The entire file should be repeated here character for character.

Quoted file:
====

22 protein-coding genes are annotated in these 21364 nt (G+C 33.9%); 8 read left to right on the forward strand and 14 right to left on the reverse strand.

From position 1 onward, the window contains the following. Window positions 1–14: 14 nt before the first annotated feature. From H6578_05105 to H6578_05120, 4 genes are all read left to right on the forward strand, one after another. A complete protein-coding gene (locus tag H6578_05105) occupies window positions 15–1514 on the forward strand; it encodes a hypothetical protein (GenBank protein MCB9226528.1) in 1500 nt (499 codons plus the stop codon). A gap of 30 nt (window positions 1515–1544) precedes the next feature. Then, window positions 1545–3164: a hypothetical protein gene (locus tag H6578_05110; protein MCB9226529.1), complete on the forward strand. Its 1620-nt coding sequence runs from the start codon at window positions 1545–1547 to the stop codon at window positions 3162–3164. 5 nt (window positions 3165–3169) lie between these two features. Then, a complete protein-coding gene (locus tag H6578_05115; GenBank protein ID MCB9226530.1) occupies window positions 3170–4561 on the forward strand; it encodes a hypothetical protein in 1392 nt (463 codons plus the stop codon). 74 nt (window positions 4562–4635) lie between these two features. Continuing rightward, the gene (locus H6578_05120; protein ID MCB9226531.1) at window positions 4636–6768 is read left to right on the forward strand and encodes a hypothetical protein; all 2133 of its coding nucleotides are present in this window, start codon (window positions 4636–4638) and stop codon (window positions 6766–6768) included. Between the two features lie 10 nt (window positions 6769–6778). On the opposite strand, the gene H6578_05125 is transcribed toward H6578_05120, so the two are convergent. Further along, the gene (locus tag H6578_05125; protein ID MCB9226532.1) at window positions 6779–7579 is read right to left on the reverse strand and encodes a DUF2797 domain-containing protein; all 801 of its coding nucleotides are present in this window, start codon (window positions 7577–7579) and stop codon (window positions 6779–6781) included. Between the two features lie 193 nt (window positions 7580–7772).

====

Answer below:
22 protein-coding genes are annotated in these 21364 nt (G+C 33.9%); 8 read left to right on the forward strand and 14 right to left on the reverse strand.

From position 1 onward, the window contains the following. Window positions 1–14: 14 nt before the first annotated feature. From H6578_05105 to H6578_05120, 4 genes are all read left to right on the forward strand, one after another. A complete protein-coding gene (locus tag H6578_05105) occupies window positions 15–1514 on the forward strand; it encodes a hypothetical protein (GenBank protein MCB9226528.1) in 1500 nt (499 codons plus the stop codon). A gap of 30 nt (window positions 1515–1544) precedes the next feature. Then, window positions 1545–3164: a hypothetical protein gene (locus tag H6578_05110; protein MCB9226529.1), complete on the forward strand. Its 1620-nt coding sequence runs from the start codon at window positions 1545–1547 to the stop codon at window positions 3162–3164. 5 nt (window positions 3165–3169) lie between these two features. Then, a complete protein-coding gene (locus tag H6578_05115; GenBank protein ID MCB9226530.1) occupies window positions 3170–4561 on the forward strand; it encodes a hypothetical protein in 1392 nt (463 codons plus the stop codon). 74 nt (window positions 4562–4635) lie between these two features. Continuing rightward, the gene (locus H6578_05120; protein ID MCB9226531.1) at window positions 4636–6768 is read left to right on the forward strand and encodes a hypothetical protein; all 2133 of its coding nucleotides are present in this window, start codon (window positions 4636–4638) and stop codon (window positions 6766–6768) included. Between the two features lie 10 nt (window positions 6769–6778). On the opposite strand, the gene H6578_05125 is transcribed toward H6578_05120, so the two are convergent. Further along, the gene (locus tag H6578_05125; protein ID MCB9226532.1) at window positions 6779–7579 is read right to left on the reverse strand and encodes a DUF2797 domain-containing protein; all 801 of its coding nucleotides are present in this window, start codon (window positions 7577–7579) and stop codon (window positions 6779–6781) included. Between the two features lie 193 nt (window positions 7580–7772).